It only takes 30 minutes to get to Clams Casino’s house from Manhattan, but where he lives couldn’t feel further from the skyscrapers and sour air. The pioneering producer born Mike Volpe has spent his whole life in northern New Jersey; he lives on a quiet, idyllic street just a few towns over from where he grew up. There are American flags, spacious front yards, and, on the front porch of his charming house, an extensive collection of pumpkins to welcome the change in season.
It’s the first gray day of fall, and on the bus ride there — through tunnels, on highways, past industrial parks — I listen to Moon Trip Radio, Volpe’s forthcoming instrumental album. Eight years removed from his first solo release, 2011’s Instrumentals, this new project still feels like it’s in conversation with its earliest predecessor: huge, sweeping productions that crest and fall in waves of triumph and gloom. Like much of Volpe’s solo work, it’s probably best experienced in transit — on a long car ride or flight, always on headphones — when nostalgia takes hold most persuasively.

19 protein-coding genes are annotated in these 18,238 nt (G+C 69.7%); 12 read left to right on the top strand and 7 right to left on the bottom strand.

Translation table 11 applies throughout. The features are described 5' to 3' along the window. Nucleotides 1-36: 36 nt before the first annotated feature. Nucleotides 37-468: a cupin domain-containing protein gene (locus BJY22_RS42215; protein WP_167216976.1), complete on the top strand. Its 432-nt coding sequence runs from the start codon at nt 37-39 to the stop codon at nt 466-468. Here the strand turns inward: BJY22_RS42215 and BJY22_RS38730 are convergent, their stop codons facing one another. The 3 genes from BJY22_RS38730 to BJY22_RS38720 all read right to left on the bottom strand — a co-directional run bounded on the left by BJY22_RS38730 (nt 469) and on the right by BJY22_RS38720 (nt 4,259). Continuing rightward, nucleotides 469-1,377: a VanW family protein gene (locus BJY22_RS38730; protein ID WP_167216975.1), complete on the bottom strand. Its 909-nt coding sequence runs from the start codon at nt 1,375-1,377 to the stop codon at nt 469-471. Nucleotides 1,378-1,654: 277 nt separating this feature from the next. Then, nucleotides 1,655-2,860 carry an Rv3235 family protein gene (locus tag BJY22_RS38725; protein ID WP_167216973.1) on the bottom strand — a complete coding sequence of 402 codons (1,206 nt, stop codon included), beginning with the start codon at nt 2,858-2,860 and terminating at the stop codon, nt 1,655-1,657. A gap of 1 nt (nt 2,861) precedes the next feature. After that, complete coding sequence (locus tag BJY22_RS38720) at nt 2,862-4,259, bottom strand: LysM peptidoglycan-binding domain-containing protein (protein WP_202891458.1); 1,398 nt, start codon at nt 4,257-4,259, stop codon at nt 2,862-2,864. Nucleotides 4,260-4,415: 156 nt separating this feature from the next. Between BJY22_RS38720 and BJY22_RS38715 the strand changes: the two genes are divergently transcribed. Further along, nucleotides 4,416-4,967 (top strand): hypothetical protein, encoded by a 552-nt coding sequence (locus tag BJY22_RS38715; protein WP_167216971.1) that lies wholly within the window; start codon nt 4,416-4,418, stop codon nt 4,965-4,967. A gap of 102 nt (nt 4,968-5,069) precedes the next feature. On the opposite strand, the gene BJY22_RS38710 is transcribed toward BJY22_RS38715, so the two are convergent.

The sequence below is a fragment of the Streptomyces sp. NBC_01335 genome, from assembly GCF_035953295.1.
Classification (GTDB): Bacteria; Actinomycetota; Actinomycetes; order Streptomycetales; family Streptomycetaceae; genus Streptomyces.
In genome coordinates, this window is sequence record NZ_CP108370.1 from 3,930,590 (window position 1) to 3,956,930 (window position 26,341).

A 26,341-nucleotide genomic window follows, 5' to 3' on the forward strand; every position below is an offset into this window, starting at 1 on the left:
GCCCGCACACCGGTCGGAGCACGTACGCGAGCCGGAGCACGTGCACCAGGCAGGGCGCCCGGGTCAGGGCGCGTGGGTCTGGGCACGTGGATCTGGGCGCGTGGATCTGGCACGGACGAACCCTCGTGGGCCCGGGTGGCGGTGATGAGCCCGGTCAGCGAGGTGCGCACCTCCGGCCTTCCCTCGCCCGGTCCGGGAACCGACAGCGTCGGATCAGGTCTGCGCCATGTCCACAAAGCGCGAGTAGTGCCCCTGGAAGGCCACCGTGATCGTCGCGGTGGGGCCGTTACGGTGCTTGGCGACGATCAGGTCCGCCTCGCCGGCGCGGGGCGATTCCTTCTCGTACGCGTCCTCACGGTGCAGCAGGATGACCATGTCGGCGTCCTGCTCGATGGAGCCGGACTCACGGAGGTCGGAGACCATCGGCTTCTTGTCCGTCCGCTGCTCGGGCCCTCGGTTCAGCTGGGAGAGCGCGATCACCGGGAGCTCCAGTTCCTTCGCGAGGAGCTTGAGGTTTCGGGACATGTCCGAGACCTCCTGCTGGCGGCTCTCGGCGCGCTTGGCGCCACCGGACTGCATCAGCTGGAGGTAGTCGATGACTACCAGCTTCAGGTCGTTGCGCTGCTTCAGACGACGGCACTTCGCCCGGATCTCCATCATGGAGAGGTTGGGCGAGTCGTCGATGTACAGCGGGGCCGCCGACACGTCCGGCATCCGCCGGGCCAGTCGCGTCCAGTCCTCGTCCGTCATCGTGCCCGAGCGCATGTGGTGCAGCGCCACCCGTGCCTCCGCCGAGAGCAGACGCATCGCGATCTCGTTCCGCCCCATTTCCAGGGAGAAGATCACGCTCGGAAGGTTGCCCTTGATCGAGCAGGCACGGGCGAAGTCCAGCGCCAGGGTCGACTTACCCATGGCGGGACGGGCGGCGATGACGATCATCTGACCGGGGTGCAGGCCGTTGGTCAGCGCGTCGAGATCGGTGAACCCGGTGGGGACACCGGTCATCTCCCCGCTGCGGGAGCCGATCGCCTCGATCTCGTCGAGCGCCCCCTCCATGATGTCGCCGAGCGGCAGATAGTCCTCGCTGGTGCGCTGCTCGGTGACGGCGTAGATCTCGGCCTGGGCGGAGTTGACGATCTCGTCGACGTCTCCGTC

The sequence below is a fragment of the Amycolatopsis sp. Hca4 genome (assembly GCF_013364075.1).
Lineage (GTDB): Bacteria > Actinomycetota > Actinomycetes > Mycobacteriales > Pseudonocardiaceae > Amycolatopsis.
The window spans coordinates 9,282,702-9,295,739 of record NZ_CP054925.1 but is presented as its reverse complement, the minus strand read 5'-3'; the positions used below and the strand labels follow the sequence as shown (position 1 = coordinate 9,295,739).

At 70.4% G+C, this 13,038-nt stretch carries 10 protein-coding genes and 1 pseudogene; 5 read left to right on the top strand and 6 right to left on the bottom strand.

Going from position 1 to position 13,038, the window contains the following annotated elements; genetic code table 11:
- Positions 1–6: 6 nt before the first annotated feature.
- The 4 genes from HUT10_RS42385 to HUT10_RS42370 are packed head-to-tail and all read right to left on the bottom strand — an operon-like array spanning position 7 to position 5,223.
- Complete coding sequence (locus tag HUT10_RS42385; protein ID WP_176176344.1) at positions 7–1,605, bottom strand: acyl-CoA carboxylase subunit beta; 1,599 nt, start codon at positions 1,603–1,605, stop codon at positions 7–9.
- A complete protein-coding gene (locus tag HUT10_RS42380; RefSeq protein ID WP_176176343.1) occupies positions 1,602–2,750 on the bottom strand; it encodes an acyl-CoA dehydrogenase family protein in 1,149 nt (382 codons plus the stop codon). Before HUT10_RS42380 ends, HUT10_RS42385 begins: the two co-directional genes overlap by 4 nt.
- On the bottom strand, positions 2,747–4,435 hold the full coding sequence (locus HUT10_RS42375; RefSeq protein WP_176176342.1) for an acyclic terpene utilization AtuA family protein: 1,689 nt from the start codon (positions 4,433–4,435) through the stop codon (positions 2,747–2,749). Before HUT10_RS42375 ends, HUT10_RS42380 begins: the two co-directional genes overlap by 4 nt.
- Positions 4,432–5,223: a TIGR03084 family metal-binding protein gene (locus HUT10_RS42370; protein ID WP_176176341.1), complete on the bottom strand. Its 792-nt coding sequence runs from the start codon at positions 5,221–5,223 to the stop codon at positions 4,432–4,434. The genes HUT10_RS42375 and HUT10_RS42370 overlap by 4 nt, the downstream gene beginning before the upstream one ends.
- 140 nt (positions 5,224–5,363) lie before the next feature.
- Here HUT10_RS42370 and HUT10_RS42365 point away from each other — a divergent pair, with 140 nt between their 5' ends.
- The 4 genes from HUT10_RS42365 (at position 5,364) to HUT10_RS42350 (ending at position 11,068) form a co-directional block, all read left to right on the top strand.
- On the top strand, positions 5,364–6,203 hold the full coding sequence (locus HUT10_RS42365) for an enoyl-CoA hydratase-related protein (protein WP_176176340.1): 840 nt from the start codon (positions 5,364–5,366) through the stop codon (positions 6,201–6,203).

Volpe makes most of his music in his headphones these days too — a side effect of having a two-year-old son who doesn’t keep the same hours as his musician father. In the basement, Volpe’s studio is set up across the hall from his son’s playroom; his Korg synths and effects pedals are in the same line of vision as a set of wooden train tracks and a Radio Flyer wagon. “I had an old video on my phone of him driving his train around in a circle while I was playing one of the beats that actually turned out to be the first track on this project, and I remember his head was going like this,” Volpe says, imitating a toddler’s head nodding in approval. “I was laughing at that like, Alright, that's a good sign.”